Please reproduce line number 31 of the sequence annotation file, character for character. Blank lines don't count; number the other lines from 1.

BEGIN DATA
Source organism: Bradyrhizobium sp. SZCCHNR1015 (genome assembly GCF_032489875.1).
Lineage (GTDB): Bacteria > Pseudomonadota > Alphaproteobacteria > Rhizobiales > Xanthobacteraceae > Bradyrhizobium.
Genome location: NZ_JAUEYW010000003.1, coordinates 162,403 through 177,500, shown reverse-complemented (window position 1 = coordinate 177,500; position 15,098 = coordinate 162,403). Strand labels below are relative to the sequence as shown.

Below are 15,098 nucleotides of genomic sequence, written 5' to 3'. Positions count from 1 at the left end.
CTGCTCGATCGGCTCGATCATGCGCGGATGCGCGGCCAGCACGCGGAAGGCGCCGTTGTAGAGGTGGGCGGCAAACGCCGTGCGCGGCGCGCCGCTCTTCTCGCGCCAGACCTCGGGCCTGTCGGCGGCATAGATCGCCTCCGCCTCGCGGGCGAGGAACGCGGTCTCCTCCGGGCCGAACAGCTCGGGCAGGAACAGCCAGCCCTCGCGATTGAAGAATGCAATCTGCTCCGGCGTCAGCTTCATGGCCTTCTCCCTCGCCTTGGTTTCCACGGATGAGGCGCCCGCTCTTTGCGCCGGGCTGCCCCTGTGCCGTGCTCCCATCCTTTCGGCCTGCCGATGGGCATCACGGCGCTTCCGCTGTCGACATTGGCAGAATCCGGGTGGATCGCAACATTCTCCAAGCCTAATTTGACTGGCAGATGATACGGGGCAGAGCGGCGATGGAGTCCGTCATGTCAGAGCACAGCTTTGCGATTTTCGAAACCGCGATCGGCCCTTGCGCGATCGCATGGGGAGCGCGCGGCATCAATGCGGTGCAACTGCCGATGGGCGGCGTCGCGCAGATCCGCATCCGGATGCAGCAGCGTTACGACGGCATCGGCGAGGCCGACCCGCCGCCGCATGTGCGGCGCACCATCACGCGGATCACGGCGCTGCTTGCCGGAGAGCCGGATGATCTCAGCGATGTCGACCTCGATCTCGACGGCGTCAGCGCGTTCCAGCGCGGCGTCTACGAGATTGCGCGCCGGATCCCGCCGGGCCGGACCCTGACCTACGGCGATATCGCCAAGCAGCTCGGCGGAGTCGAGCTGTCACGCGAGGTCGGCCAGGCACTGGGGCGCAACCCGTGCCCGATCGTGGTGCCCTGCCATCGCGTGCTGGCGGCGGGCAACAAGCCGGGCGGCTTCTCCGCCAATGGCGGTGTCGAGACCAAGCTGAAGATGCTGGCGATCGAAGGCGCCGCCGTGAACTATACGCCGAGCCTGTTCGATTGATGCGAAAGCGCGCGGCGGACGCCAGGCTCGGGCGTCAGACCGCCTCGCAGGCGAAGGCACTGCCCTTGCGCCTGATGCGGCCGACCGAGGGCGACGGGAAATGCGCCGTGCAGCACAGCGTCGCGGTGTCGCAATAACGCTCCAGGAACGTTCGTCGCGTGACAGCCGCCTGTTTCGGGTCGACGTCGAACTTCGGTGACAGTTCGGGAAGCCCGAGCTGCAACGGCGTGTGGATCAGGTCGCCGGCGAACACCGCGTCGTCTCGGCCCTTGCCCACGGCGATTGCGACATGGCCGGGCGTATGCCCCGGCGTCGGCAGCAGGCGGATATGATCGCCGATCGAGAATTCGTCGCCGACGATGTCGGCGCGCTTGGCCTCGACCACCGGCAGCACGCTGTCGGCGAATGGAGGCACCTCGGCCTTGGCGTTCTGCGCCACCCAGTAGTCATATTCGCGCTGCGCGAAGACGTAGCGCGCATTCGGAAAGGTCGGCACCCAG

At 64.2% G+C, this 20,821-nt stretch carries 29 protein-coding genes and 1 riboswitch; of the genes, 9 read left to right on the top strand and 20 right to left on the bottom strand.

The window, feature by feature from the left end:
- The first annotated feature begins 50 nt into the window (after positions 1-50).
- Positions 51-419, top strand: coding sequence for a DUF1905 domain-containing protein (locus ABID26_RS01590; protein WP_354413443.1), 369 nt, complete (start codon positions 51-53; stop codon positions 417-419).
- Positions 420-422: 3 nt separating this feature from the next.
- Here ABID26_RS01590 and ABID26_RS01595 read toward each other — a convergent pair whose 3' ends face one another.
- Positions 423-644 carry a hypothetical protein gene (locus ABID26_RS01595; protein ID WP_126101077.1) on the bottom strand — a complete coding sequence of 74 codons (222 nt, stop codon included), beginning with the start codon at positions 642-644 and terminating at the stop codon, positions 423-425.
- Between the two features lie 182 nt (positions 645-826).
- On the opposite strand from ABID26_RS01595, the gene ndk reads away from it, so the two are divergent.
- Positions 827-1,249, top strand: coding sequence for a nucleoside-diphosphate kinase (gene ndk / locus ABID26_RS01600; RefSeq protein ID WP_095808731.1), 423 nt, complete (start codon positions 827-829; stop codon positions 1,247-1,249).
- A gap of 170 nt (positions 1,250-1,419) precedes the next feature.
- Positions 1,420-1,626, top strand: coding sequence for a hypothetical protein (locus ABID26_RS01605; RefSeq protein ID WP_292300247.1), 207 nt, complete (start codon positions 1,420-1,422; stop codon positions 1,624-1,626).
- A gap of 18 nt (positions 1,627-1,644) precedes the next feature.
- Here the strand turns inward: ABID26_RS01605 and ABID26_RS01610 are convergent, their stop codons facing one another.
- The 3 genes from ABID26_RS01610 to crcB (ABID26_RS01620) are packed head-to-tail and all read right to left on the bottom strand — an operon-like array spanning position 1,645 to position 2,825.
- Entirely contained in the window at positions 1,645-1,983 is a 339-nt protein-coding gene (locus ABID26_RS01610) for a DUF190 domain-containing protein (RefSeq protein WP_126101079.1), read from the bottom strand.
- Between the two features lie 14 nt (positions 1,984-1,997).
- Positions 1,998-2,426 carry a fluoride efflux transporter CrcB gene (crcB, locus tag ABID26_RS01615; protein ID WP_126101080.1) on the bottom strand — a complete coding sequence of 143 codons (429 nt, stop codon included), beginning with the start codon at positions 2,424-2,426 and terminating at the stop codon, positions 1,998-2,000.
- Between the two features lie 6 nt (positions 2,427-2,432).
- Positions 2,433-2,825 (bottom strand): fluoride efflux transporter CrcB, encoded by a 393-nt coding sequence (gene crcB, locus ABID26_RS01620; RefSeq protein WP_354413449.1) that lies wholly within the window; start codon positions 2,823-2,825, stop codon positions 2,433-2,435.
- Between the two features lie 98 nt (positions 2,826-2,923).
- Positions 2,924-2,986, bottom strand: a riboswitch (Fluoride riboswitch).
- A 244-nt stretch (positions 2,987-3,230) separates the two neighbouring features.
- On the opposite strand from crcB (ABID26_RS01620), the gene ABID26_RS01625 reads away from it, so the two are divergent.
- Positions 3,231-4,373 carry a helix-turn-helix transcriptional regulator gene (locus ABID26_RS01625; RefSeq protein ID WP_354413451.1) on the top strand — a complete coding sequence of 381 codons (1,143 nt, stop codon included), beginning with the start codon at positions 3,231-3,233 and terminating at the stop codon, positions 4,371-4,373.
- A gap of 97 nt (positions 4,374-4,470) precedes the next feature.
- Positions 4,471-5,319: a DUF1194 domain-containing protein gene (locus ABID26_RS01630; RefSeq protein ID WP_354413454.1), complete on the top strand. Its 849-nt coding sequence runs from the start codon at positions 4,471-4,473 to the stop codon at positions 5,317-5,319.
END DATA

- A gap of 97 nt (positions 4,374-4,470) precedes the next feature.